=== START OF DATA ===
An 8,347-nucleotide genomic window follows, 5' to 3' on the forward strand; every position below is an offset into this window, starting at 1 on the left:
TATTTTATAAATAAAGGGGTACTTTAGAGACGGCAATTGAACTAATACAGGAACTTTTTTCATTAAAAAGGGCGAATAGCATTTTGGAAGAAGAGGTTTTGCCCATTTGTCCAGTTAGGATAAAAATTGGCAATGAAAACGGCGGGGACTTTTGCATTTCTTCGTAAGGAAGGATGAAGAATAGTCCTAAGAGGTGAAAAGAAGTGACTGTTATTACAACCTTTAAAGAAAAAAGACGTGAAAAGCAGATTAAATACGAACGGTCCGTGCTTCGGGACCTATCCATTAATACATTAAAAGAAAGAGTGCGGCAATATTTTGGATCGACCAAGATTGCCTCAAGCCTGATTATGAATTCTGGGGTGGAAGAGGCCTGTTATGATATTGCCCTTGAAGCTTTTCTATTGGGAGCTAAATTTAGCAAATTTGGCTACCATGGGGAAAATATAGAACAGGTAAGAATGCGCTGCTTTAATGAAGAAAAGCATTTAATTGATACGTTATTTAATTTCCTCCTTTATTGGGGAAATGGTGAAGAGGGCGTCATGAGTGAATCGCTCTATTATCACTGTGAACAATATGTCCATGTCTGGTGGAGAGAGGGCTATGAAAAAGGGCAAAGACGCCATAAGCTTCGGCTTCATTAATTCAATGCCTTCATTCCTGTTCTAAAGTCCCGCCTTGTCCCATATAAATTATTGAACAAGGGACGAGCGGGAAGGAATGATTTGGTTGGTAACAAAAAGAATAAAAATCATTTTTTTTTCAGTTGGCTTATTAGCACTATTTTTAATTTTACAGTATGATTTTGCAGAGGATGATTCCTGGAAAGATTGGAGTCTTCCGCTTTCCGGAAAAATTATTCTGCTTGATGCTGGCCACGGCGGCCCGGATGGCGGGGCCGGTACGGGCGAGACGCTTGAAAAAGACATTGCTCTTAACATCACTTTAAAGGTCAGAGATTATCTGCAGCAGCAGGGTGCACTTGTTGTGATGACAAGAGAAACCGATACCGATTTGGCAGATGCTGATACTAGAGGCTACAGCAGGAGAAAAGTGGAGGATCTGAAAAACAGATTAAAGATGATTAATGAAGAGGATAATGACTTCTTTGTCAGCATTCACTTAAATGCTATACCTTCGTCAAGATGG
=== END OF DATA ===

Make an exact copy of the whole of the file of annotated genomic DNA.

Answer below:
An 8,347-nucleotide genomic window follows, 5' to 3' on the forward strand; every position below is an offset into this window, starting at 1 on the left:
TATTTTATAAATAAAGGGGTACTTTAGAGACGGCAATTGAACTAATACAGGAACTTTTTTCATTAAAAAGGGCGAATAGCATTTTGGAAGAAGAGGTTTTGCCCATTTGTCCAGTTAGGATAAAAATTGGCAATGAAAACGGCGGGGACTTTTGCATTTCTTCGTAAGGAAGGATGAAGAATAGTCCTAAGAGGTGAAAAGAAGTGACTGTTATTACAACCTTTAAAGAAAAAAGACGTGAAAAGCAGATTAAATACGAACGGTCCGTGCTTCGGGACCTATCCATTAATACATTAAAAGAAAGAGTGCGGCAATATTTTGGATCGACCAAGATTGCCTCAAGCCTGATTATGAATTCTGGGGTGGAAGAGGCCTGTTATGATATTGCCCTTGAAGCTTTTCTATTGGGAGCTAAATTTAGCAAATTTGGCTACCATGGGGAAAATATAGAACAGGTAAGAATGCGCTGCTTTAATGAAGAAAAGCATTTAATTGATACGTTATTTAATTTCCTCCTTTATTGGGGAAATGGTGAAGAGGGCGTCATGAGTGAATCGCTCTATTATCACTGTGAACAATATGTCCATGTCTGGTGGAGAGAGGGCTATGAAAAAGGGCAAAGACGCCATAAGCTTCGGCTTCATTAATTCAATGCCTTCATTCCTGTTCTAAAGTCCCGCCTTGTCCCATATAAATTATTGAACAAGGGACGAGCGGGAAGGAATGATTTGGTTGGTAACAAAAAGAATAAAAATCATTTTTTTTTCAGTTGGCTTATTAGCACTATTTTTAATTTTACAGTATGATTTTGCAGAGGATGATTCCTGGAAAGATTGGAGTCTTCCGCTTTCCGGAAAAATTATTCTGCTTGATGCTGGCCACGGCGGCCCGGATGGCGGGGCCGGTACGGGCGAGACGCTTGAAAAAGACATTGCTCTTAACATCACTTTAAAGGTCAGAGATTATCTGCAGCAGCAGGGTGCACTTGTTGTGATGACAAGAGAAACCGATACCGATTTGGCAGATGCTGATACTAGAGGCTACAGCAGGAGAAAAGTGGAGGATCTGAAAAACAGATTAAAGATGATTAATGAAGAGGATAATGACTTCTTTGTCAGCATTCACTTAAATGCTATACCTTCGTCAAGATGG